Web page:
Right, right. And there’s nothing quite like a developer trying to hunt down a bug and you see a reference to somebody naming out another engineer who’s no longer in the company.

Marc Braga:

Yeah. I can’t imagine if I went back and looked at the code that I wrote compared to what people are able to do nowadays. It’s like-

Josh Birk:

Yeah, I feel like that’s developer purgatory, like that’s going to be our circle of hell at some point where it’s just you have to go look at your code from… And it’s not like the code you wrote yesterday, it’s the code you wrote like 10 years ago. This came up in a previous episode. I was at a barbecue with a company, this company, the hackiest code all day company that I worked at, and I had left the company, but I was still coming to the barbecues to hang out with my old employees. I’m talking to these two guys, and then they asked me who I am because I’m not employed there. And I’m like, “Oh, I’m Josh.” And the look of fear and awe on their face. And I’m like, “Oh, you’re the front end developers now.”

Marc Braga:

Now, okay, we can put a name to that comment, a face to that comment.

Josh Birk:

Right, exactly. I don’t think I showed up to any other barbecues after that. Okay, so let’s talk broadly a little bit about this. What are some common symptoms of technical debt itself? What is an org feeling from that?

Marc Braga:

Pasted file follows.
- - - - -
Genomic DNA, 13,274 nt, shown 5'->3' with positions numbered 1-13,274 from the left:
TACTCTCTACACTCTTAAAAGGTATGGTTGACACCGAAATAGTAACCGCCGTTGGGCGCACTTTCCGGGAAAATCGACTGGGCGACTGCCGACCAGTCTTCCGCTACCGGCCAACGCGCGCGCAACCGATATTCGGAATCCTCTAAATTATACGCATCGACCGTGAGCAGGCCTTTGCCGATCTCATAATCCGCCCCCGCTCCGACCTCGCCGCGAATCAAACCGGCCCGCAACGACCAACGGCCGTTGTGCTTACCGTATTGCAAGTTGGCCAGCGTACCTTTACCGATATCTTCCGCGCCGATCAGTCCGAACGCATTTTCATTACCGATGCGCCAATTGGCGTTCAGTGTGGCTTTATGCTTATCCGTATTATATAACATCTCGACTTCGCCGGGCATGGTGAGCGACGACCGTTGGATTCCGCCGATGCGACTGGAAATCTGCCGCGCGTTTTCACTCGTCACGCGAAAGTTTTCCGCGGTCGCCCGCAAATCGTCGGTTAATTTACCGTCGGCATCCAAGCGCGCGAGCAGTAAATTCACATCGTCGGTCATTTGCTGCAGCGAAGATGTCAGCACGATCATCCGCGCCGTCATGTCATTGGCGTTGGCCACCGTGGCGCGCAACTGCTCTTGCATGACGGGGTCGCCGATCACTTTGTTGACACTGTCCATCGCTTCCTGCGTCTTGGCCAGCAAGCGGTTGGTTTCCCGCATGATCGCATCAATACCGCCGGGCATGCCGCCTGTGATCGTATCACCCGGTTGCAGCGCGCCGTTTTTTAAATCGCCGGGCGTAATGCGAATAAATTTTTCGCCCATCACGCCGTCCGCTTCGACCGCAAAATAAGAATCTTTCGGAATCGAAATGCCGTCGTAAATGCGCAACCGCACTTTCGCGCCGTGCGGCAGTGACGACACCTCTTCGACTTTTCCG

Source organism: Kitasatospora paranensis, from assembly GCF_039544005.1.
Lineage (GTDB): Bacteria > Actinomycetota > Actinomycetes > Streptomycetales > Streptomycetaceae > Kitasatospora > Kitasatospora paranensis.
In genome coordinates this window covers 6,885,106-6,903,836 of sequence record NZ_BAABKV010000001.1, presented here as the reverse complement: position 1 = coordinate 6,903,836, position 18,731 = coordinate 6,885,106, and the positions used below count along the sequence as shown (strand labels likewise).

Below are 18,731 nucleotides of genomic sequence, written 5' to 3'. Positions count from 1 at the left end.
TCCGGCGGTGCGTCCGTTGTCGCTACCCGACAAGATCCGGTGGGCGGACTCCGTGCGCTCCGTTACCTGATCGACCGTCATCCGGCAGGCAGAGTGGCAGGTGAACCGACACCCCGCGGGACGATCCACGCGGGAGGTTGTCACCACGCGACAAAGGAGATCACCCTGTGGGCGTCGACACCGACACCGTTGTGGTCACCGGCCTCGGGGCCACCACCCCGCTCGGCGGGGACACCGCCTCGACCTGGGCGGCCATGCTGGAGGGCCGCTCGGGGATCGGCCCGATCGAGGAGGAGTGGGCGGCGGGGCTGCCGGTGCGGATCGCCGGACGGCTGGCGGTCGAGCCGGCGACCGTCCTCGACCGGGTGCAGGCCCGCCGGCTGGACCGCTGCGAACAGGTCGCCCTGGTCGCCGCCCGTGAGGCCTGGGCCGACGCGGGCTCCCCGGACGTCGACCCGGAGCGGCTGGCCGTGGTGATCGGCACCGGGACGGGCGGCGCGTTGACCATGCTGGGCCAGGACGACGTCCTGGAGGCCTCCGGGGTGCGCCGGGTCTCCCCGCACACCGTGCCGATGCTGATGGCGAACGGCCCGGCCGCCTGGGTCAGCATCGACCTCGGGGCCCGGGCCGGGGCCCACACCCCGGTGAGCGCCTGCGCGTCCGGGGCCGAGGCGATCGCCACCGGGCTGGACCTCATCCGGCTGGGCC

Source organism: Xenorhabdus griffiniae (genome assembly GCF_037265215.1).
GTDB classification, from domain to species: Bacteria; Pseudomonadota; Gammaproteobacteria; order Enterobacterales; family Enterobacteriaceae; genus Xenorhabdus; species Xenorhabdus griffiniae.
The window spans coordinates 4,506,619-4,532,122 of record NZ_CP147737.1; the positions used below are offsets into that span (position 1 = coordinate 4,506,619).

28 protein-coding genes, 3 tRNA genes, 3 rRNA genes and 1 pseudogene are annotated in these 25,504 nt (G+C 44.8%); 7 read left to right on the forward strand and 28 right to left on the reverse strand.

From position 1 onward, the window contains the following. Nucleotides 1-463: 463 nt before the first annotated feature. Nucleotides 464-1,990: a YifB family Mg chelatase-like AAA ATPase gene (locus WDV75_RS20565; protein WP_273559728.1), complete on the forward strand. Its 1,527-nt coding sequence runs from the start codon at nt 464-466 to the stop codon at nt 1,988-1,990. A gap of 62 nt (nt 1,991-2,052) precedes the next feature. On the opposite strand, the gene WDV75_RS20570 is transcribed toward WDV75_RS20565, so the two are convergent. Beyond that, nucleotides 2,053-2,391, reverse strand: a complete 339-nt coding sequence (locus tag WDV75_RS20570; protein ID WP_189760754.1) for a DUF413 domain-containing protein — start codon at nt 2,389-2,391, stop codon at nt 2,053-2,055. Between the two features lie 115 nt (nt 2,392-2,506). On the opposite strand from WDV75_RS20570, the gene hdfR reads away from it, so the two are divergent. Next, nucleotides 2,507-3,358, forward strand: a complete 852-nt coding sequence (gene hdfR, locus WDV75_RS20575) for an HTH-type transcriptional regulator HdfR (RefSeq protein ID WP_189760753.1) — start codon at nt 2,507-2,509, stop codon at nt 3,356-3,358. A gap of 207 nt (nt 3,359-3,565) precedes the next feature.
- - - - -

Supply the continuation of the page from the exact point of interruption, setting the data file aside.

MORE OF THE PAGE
So from a salesperson’s perspective especially, you might see you’re getting, let’s say, complaints about the user experience or you’re getting performance issues. You’re hitting governor limits, that sort of thing. Let’s say you have an abnormal amount of admin support requests, and that’s telling you that either something wasn’t built correctly to meet the use case or the business need or the requirements that really needed for that process. And so, those are typically indicators that it’s either poorly designed or the quality of the code or the quality of the implementation is not where it needs to be.

Josh Birk:

What are some specific strategies for combating technical debt once it’s actually in the organization itself?

Marc Braga:

Yeah, so first and foremost, just be real about the fact that it exists, identify it, document it, have a plan to clean it up. So like I said, dedicating a sprint or dedicating storage within a sprint to plan to clean that technical debt up, and then have ways to avoid it. And so, ways that you can avoid it are establishing and enforcing a strong governance model between IT and business, so everybody has skin in the game and they’re aligned on the objectives. Meaning that like the situation we talked about when you can identify it, if there’s a ton of admin requests in the process and when the user experience isn’t meeting the need, ensuring that those objectives are being met earlier.

Josh Birk:

Got it.

Marc Braga: